India should draw lessons, the most obvious being ordering a whole Government review of existing capabilities, threats and opportunities and future forces to cope with the challenges. The Indian Army is engaged in an ad hoc transformation which is ‘uplinked’ with the other two services. The Indian Air Force and Navy’s numbers of aircraft and ships have gone haywire as their long-term re-equipment plans never materialised due to bad planning and funding support. Consequently India is already the world’s biggest importer of weapons and will spend $ 100 billion in the next decade.

Britain has cut costs and capability through a defined review mechanism. India is to boost military capabilities which must derive from getting the character of future conflict right without dissipating resources on the fashionable ‘full spectrum of war’. Identifying critical missions and affordable risks must come from political foresight, good generalship and deft diplomacy. We must not duck the review at any rate.


It might be useful to have an informed citizen's review as parallel exercise.

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Re: Indian Army: News & Discussion

Postby Rahul M » 13 Apr 2011 22:12

merlin wrote:Cross posting from newbie thread so that it reaches a wider set of people

Newbie pooch

1. Does an IA division have the same set of brigades always under it? I realize that battalions under the brigade always changes, but do the brigades also change?
2. If brigades don't change, is there a way to find out which brigades are under a particular division - open source only!
3. Same questions for a Corps with respect to Divisions.

Thanks

rohit will be able to give a better answer but the composition is not fixed, it changes according to need. that said, these changes do not happen very frequently, a bde under a certain div usually stays under it. divisions under corps are re-organized more frequently AFAIK.


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Re: Indian Army: News & Discussion

Postby ramana » 14 Apr 2011 20:27

Moving the SDR posts to Indian interest thread.....

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Re: Indian Army: News & Discussion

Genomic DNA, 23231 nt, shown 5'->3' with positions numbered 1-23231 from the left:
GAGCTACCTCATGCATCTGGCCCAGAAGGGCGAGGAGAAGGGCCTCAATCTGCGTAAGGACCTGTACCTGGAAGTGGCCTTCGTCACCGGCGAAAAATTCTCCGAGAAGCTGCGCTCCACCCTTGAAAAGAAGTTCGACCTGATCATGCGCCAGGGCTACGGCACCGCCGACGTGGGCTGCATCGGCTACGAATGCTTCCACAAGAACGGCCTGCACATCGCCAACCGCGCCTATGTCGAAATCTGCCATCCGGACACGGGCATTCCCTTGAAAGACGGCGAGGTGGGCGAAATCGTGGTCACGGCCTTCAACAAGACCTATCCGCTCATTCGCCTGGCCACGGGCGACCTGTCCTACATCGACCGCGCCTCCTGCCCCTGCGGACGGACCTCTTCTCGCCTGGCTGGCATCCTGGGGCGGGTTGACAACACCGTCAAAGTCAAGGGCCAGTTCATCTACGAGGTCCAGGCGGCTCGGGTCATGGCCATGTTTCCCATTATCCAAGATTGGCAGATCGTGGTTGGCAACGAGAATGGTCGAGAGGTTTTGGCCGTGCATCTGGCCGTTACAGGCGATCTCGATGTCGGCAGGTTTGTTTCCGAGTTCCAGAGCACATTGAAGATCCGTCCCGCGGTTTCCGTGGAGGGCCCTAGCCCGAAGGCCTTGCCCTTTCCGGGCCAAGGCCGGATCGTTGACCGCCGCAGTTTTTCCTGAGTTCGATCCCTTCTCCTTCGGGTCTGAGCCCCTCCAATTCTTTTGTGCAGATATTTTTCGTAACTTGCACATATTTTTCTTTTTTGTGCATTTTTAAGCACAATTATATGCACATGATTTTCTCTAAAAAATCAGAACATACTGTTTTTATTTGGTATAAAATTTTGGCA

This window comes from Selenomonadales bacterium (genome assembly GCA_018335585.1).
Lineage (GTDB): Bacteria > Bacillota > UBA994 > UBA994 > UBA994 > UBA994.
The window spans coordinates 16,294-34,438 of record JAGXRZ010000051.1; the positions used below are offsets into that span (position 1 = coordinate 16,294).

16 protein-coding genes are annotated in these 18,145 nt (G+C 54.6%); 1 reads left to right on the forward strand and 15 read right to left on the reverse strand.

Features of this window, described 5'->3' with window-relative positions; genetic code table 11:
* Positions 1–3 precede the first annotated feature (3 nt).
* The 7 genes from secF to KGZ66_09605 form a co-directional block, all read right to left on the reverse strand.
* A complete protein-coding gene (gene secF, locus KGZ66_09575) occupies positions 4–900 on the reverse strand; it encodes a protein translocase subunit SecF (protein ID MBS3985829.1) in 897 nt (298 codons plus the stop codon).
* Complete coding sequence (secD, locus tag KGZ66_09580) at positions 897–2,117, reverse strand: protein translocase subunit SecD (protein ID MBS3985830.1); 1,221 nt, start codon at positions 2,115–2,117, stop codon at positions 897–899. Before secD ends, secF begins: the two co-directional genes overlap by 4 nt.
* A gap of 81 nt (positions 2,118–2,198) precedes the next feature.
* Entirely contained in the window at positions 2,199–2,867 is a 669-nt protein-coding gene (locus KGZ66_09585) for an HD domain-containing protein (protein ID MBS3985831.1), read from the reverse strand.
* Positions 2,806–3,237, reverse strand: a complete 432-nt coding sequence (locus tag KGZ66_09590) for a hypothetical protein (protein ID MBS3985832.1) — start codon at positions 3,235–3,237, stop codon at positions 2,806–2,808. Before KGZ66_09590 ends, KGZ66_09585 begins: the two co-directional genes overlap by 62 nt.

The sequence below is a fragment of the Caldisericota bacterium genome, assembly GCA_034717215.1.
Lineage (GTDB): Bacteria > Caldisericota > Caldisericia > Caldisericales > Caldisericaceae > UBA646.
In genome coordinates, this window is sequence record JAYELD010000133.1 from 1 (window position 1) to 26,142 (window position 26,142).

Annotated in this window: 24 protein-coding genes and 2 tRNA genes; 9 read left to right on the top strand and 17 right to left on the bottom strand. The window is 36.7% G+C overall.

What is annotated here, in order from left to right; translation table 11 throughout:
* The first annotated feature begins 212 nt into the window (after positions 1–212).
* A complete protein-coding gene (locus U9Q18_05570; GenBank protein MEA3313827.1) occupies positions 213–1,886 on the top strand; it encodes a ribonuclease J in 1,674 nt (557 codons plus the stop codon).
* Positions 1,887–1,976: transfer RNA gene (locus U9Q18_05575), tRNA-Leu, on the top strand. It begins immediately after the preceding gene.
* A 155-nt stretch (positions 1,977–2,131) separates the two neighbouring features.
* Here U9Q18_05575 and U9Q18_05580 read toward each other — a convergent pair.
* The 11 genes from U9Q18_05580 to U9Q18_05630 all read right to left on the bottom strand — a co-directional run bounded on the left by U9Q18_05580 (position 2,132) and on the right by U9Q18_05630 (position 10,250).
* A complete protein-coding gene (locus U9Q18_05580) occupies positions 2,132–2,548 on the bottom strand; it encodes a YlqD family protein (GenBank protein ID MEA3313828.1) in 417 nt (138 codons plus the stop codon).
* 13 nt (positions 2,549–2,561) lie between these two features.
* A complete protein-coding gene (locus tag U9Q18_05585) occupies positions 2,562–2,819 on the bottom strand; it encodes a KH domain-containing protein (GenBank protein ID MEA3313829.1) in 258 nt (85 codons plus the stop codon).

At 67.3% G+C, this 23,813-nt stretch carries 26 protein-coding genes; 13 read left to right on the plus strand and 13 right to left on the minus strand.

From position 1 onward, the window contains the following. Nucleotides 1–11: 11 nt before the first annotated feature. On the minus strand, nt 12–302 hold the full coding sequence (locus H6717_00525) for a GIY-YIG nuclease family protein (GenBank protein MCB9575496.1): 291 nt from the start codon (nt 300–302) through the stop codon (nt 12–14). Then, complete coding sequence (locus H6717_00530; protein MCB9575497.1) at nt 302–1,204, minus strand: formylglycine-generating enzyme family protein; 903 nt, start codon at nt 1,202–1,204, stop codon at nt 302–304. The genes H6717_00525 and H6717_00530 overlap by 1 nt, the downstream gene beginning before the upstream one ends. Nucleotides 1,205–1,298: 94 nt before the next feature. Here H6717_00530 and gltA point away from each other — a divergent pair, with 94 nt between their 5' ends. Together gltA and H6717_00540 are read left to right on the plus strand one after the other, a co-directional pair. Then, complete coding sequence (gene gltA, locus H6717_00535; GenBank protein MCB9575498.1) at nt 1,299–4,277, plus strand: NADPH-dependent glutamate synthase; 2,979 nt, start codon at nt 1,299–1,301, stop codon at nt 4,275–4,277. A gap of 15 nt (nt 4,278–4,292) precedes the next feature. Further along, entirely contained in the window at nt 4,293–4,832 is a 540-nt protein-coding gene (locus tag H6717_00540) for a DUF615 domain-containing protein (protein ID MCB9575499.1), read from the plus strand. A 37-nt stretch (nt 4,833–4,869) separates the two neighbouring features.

Postby rohitvats » 16 Apr 2011 13:30

merlin wrote:Cross posting from newbie thread so that it reaches a wider set of people

Newbie pooch

1. Does an IA division have the same set of brigades always under it? I realize that battalions under the brigade always changes, but do the brigades also change?
2. If brigades don't change, is there a way to find out which brigades are under a particular division - open source only!
3. Same questions for a Corps with respect to Divisions.

Thanks


1. The number of brigades under a division are assigned as per operational requirement and may vary from 3 (standard) to 5-6. The brigades do not rotate out of a division under normal circumstances and their location ( in terms of area of responsibility) is fixed. During war times, additional brigades may be attached to a division or some may be taken away from it as per the requirement.

2. Brigade level orbat is very-very difficult to build - you can start with historical accounts of wars and battles....most of these formations would have retained their brigades....but there are movements of brigades and they do get re-assigned (though very rarely). And then there are new formations which would have been raised and of which one would not know anything.

3. Same as brigades...all the Corps have a set number of divisions and each division as an operational task assigned to it. Again, divisions may be added to Corps or be taken away as per operational requirement (like shifting of NE based divisions to western sector in Op Parakram).

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Re: Indian Army: News & Discussion

Postby Gaur » 19 Apr 2011 21:28

A very interesting article by Col Shukla.
Army general’s battle for hearts in Kashmir

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Re: Indian Army: News & Discussion

Postby Singha » 19 Apr 2011 21:33

nike/reebok/adidas do make a bunch of models in India I think. have seen factory 'seconds' stores both in mahipalpur near palam and marathalli here.

for a huge customer like IA , they will be happy to manufacture any shoe on earth here using only khadi and kerala rubber if asked.

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Re: Indian Army: News & Discussion

Postby Gaur » 19 Apr 2011 21:55

Singha wrote:nike/reebok/adidas do make a bunch of models in India I think. have seen factory 'seconds' stores both in mahipalpur near palam and marathalli here.

for a huge customer like IA , they will be happy to manufacture any shoe on earth here using only khadi and kerala rubber if asked.

I don't know about others, but Adidas does not exactly manufacture shoes in India. Adidas provides lakhani with the designs and it is Lakhani Armaan Group which actually manufactures the product :mrgreen: . Next time you buy Adidas, take a look at the box. It the price is below 5-6k, it would most probably be a "manufactured by Lakhani" product. Else, it would have been imported from China.